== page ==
Studio 3 – 5 C’s of Marketing

Culture, Graphic Design, Marketing

Another marketing concept we’re learning about is the Five C’s. They are used to analyse five key areas of a company and is useful when developing a marketing strategy. The five C’s are company, customers, competitors, collaborators and climate.

I have looked at each of the five C’s in relation to the cafe branding I’m working on. Check it out below.

  1. Company
    • Grinders is a new cafe opening in Brisbane. They specialise in coffee but offer breakfast, lunch and a range of other drinks. There will be a large focus on building relationships with the loyal customers.
  2. Customers
    • Target audience: the range of the target audience is quite large; from young families to young adults and even through to the older generation. Coffee lovers. Low income and high income.
    • Frequency: Daily (hopefully)
    • Quantity: Coffee (or other drink purchase), coffee and a meal, delicious snacks.
  3. Competitors
    • Grinders will have a number of competitors – like every other cafe in Brisbane (especially the surrounding area).
    • Any cafe that specialises in coffee.
    • Cafes in West End come and go a fair bit so it would be important to stand out from the competitors.
  4. Collaborators
    • Grinders would have a few partners
      • Coffee supplier (fair trade, ethically sourced)
      • Tea supplier
      • Food supplier
    • We’d like to be able to support and build relationships with local small businesses who are in the same or surrounding area to our cafe.
  5. Climate
    • I believe the cafe market is growing at the moment.
      • Especially trendy, hipster ones.
    • People seem to spend more time at cafes these days – buying behaviour is increasing.
    • New technology for taking orders (apps).

Using this, along with the SWOT analysis I did previously, can help show a picture of what it would be like to enter into the cafe market and help to develop a strategy that could help the process.


Slavery, Out of the Shadows

Culture, Design, Graphic Design

This trimester I have been working on a creative project for my Creative Media Industries class Cultural Perspectives. I chose to make an infographic on the topic of human trafficking because it is a major issue that has been growing in recent years. It is my hope that through this infographic, people will become more aware of the harsh reality that is lived out by a large number of people all around the world. There are over 27 million modern day slaves in the world today. People should not be bought and sold.

The infographic highlights a number of glaring statistics, including the profit that is made through modern day slavery. The combination of statistics, images and colour are all used to highlight the hard truth of modern day slavery. In an article by Backman (2015), she states “Women, children, even many men, have their humanity taken from them and they are reduced to exploitable commodities, mere objects that serve to enrich, sensually please, and in every way gratify the whims and caprices of the very wealthy. If we fail to grasp that incredibly ugly and demeaning reality, we cannot hope to end human trafficking, slavery and prostitution.”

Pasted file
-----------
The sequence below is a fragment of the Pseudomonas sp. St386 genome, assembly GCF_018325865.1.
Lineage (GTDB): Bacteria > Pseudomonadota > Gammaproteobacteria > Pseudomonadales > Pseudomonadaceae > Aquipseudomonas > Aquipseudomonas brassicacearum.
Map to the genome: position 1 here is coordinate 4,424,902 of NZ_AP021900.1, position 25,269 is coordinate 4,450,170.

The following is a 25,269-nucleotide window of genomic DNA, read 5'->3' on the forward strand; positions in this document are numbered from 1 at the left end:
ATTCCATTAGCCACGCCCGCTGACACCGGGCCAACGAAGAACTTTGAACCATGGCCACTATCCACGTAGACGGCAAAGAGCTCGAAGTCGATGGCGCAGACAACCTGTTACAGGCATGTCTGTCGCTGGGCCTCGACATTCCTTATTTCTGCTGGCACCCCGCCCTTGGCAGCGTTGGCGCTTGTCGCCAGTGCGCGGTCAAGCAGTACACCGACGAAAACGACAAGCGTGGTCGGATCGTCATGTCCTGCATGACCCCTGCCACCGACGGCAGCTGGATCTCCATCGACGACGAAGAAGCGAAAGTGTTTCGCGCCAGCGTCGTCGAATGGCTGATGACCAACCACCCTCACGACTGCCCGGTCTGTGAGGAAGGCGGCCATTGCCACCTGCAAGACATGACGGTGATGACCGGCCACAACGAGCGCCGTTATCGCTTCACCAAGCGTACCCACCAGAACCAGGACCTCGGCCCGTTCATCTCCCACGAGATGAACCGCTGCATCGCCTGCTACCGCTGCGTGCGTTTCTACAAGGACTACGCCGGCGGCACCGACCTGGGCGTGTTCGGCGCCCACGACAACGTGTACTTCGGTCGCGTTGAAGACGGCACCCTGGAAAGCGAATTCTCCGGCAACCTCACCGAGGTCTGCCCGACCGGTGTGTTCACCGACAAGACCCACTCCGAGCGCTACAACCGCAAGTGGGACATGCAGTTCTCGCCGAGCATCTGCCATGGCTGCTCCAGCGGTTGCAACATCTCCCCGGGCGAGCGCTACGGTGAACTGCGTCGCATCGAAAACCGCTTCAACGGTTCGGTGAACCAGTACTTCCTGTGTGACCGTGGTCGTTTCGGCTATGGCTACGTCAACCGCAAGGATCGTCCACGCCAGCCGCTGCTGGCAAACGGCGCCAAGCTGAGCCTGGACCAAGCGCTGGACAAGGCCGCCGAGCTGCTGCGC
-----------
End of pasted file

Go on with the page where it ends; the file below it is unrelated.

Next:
It is my hope that this infographic will raise awareness of the issue and highlight just how wrong it is.

Capitalism is defined as “an economic system in which the means of production and distribution are privately or corporately owned and development occurs through the accumulation and reinvestment of profits gained in a free market.” (capitalism, n.d.; Boundless, 2015). So, it is a society in which there is division by class. First, the high class or capitalist class who control production and distribution, this is the trafficking offenders. They own slaves (men, women and children) and put them to work to sell a product, whether it be sex trade or hazardous labour. The second class is the low class or the working class. This is a human being, a victim, trafficked men, women and children. We live in a ‘consumer society’ and are often times ignorant to the labour (most likely human labour) that makes consumption possible (Wayne, 2003). Brock (2011) states “capitalism creates classes of haves and have nots…the survival of the haves depends on the exploitation of the have nots…it’s very difficult for those at the bottom to rise up and leave a life of exploitation.” It makes it nearly impossible for the victims to get out of slavery as they are so indebted to the traffickers for “bringing them to a better life,” promising them a real job.

Another link to capitalism and human trafficking is the motive of profit. The whole point of producing goods is to make a profit (Wayne, 2003). There is a supply and demand market out there which is being utilised by traffickers. There are a few factors that can change the price a trafficker can get and therefore their decision to sell:

  • availability of the desired product
  • characteristics of the product
  • number of similar products available
  • the negotiating acumen of the human trafficker

At very low prices, human traffickers will be unwilling and unable to supply trafficked individuals because costs exceed revenue. If the trafficker’s costs do not change, the price will increase which in turn leads to larger profits and a rise in the number of trafficked individuals (Wheaton, Schauer, & Galli, 2010). As people become vulnerable to exploitation and businesses continually seek the lowest-cost labour sources, trafficking human beings generates profit and a market for human trafficking is created ().